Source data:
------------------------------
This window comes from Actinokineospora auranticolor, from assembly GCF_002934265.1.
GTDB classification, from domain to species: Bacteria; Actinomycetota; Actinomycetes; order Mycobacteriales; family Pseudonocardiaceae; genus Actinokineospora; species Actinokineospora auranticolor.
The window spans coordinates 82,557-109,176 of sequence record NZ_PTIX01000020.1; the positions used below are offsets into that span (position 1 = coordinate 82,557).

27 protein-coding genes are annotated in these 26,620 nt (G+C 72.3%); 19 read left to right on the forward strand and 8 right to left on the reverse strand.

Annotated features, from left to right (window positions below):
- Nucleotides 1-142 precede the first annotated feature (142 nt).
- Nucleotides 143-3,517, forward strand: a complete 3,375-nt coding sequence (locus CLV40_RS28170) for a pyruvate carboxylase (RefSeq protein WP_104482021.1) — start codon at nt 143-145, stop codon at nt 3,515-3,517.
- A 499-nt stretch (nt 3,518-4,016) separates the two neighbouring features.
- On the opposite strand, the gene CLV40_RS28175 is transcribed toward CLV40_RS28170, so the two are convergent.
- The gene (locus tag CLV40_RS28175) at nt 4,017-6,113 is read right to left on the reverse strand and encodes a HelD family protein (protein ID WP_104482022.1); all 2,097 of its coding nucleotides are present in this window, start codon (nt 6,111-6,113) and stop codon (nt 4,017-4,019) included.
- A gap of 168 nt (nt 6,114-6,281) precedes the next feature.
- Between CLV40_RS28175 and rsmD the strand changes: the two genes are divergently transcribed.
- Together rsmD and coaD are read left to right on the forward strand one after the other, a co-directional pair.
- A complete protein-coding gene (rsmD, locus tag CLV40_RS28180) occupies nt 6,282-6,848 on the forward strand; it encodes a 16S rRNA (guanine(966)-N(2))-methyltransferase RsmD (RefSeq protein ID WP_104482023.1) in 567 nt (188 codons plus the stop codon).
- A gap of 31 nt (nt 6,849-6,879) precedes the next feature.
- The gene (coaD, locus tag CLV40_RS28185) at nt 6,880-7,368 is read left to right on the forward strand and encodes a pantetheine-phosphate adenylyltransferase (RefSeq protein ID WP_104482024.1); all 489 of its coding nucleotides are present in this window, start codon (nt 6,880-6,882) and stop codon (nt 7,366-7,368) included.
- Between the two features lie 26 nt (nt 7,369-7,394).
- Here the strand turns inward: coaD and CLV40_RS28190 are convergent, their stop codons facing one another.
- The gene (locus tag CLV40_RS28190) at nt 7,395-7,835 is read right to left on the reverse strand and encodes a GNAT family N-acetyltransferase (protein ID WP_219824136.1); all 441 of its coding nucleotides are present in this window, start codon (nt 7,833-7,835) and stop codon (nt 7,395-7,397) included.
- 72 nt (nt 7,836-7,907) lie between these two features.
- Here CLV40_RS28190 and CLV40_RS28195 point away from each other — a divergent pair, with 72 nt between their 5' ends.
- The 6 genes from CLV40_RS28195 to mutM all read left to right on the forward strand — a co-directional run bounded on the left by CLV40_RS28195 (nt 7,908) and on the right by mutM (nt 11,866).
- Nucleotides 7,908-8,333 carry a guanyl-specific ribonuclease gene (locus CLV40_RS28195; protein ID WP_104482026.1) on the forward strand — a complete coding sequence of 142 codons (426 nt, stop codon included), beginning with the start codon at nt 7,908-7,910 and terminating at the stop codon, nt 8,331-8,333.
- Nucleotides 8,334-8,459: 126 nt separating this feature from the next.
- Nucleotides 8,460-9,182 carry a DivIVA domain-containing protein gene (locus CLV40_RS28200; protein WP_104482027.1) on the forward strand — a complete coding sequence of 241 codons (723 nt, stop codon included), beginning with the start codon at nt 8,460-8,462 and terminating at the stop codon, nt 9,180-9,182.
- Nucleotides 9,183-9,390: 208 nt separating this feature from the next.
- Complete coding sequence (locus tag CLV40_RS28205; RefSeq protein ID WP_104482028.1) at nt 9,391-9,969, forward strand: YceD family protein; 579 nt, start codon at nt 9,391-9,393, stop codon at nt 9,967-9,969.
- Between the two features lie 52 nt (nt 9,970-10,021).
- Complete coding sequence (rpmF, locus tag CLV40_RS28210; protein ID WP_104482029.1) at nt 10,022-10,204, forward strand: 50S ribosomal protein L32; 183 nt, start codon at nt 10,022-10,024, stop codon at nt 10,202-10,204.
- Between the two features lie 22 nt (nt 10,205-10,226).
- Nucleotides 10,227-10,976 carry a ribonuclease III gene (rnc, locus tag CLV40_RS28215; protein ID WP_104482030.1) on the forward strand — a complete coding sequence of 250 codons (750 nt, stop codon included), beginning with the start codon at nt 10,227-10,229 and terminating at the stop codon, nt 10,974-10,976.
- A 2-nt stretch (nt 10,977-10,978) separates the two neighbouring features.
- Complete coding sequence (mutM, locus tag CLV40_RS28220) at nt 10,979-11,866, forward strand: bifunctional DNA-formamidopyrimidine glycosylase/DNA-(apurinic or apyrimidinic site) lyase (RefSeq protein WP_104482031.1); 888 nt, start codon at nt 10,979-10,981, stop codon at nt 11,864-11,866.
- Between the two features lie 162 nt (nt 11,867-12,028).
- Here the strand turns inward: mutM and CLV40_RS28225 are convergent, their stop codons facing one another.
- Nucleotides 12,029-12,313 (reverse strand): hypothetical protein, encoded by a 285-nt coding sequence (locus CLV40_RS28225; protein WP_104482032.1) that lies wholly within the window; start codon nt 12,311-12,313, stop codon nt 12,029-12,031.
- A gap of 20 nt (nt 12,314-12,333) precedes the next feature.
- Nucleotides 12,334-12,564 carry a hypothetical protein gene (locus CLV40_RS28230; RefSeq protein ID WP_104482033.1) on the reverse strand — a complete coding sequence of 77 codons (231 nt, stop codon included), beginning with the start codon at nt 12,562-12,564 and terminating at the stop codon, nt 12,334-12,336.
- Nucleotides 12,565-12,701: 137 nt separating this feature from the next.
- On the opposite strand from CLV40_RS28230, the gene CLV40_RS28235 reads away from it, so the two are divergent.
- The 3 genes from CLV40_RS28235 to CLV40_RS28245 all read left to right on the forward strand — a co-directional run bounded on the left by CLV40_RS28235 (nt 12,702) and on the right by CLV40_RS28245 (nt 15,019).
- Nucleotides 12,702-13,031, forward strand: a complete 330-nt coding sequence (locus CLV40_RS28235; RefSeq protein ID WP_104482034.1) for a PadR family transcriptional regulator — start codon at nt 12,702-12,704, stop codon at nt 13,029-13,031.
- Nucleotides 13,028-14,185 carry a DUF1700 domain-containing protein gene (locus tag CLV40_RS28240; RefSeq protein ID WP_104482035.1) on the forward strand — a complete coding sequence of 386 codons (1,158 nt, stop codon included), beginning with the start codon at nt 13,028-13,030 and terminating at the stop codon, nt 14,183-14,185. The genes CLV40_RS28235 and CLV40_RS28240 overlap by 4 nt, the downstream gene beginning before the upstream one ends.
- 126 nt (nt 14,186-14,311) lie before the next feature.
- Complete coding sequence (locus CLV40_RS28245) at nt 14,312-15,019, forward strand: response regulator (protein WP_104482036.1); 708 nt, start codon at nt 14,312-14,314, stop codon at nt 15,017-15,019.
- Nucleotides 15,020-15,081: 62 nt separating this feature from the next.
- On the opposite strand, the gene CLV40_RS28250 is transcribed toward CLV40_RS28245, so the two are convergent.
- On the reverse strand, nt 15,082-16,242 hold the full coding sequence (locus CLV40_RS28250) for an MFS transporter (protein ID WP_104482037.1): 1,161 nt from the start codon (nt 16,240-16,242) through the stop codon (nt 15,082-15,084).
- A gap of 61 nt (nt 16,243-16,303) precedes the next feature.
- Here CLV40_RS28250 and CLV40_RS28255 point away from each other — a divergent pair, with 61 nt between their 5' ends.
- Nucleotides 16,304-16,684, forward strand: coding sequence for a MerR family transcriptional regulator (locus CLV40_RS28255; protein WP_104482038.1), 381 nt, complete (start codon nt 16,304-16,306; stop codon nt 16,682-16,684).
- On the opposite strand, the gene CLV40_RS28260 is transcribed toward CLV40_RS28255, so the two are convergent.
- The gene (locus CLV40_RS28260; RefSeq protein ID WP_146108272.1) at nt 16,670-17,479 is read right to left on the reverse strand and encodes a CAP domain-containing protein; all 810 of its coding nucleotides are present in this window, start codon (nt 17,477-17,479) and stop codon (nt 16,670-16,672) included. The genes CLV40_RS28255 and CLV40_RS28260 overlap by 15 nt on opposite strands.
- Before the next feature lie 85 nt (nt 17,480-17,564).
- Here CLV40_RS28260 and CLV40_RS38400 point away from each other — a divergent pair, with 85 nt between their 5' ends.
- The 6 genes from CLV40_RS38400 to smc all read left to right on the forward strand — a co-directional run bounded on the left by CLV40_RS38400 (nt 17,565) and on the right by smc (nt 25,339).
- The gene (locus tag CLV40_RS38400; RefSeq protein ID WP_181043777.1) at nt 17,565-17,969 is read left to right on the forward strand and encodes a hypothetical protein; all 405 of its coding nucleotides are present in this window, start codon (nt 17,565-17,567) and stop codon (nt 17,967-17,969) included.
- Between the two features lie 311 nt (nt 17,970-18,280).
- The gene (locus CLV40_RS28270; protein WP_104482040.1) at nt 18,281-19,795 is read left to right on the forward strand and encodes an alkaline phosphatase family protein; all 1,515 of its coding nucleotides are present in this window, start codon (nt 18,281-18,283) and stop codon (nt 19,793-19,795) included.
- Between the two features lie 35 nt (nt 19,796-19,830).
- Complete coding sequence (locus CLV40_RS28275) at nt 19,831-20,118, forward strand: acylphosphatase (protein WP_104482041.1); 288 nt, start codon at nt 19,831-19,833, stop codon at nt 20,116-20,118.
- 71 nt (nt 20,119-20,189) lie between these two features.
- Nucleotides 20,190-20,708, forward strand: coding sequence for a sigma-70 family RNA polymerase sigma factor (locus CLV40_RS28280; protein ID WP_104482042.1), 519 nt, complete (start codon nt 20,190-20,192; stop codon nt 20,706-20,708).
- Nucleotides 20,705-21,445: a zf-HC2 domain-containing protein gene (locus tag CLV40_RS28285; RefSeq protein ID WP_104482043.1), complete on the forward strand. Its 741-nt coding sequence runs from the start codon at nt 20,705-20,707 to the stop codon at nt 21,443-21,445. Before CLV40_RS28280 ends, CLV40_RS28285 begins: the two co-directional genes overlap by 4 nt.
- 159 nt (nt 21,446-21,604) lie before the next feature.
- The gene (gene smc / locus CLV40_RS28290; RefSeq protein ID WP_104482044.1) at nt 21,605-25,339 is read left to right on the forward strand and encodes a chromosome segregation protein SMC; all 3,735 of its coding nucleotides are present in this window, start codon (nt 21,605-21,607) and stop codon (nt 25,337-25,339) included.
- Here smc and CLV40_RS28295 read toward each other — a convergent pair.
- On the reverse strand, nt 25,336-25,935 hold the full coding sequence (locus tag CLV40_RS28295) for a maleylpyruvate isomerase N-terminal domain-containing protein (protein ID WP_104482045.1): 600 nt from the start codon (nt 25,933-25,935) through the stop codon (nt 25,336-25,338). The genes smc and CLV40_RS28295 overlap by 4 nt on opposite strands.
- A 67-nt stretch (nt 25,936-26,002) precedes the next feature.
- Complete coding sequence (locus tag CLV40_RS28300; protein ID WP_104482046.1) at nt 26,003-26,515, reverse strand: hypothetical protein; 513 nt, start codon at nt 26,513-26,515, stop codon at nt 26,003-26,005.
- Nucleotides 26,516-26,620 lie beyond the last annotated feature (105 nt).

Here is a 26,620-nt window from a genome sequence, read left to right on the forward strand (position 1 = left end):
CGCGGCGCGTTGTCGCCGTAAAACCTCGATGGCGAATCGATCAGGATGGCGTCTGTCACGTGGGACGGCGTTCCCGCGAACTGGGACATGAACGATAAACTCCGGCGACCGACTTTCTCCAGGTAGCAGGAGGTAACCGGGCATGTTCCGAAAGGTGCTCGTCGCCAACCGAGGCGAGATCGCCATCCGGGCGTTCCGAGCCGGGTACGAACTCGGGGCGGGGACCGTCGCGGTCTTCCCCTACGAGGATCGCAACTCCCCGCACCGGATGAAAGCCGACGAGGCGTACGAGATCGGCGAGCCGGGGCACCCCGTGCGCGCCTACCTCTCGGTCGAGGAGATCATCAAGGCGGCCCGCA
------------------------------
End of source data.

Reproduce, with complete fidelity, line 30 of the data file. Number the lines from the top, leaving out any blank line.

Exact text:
- Between the two features lie 22 nt (nt 10,205-10,226).